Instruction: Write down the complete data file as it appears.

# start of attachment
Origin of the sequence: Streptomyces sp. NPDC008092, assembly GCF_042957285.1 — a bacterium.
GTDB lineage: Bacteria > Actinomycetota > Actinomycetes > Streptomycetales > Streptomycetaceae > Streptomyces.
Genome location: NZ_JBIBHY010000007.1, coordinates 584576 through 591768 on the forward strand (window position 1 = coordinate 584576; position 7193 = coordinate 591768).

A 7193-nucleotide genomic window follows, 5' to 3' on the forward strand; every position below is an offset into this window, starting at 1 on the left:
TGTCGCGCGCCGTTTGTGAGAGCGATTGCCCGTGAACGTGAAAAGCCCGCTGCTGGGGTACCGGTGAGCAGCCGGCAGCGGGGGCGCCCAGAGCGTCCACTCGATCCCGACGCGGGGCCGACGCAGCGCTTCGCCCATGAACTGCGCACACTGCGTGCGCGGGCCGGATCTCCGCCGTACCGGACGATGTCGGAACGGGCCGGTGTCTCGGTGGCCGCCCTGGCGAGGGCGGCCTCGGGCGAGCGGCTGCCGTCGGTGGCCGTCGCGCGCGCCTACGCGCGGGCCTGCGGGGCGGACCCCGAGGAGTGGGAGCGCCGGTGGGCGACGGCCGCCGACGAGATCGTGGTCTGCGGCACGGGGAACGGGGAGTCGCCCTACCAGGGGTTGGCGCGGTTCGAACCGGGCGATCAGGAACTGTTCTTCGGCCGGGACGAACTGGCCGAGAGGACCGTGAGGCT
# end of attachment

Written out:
Origin of the sequence: Streptomyces sp. NPDC008092, assembly GCF_042957285.1 — a bacterium.
GTDB lineage: Bacteria > Actinomycetota > Actinomycetes > Streptomycetales > Streptomycetaceae > Streptomyces.
Genome location: NZ_JBIBHY010000007.1, coordinates 584576 through 591768 on the forward strand (window position 1 = coordinate 584576; position 7193 = coordinate 591768).

A 7193-nucleotide genomic window follows, 5' to 3' on the forward strand; every position below is an offset into this window, starting at 1 on the left:
TGTCGCGCGCCGTTTGTGAGAGCGATTGCCCGTGAACGTGAAAAGCCCGCTGCTGGGGTACCGGTGAGCAGCCGGCAGCGGGGGCGCCCAGAGCGTCCACTCGATCCCGACGCGGGGCCGACGCAGCGCTTCGCCCATGAACTGCGCACACTGCGTGCGCGGGCCGGATCTCCGCCGTACCGGACGATGTCGGAACGGGCCGGTGTCTCGGTGGCCGCCCTGGCGAGGGCGGCCTCGGGCGAGCGGCTGCCGTCGGTGGCCGTCGCGCGCGCCTACGCGCGGGCCTGCGGGGCGGACCCCGAGGAGTGGGAGCGCCGGTGGGCGACGGCCGCCGACGAGATCGTGGTCTGCGGCACGGGGAACGGGGAGTCGCCCTACCAGGGGTTGGCGCGGTTCGAACCGGGCGATCAGGAACTGTTCTTCGGCCGGGACGAACTGGCCGAGAGGACCGTGAGGCT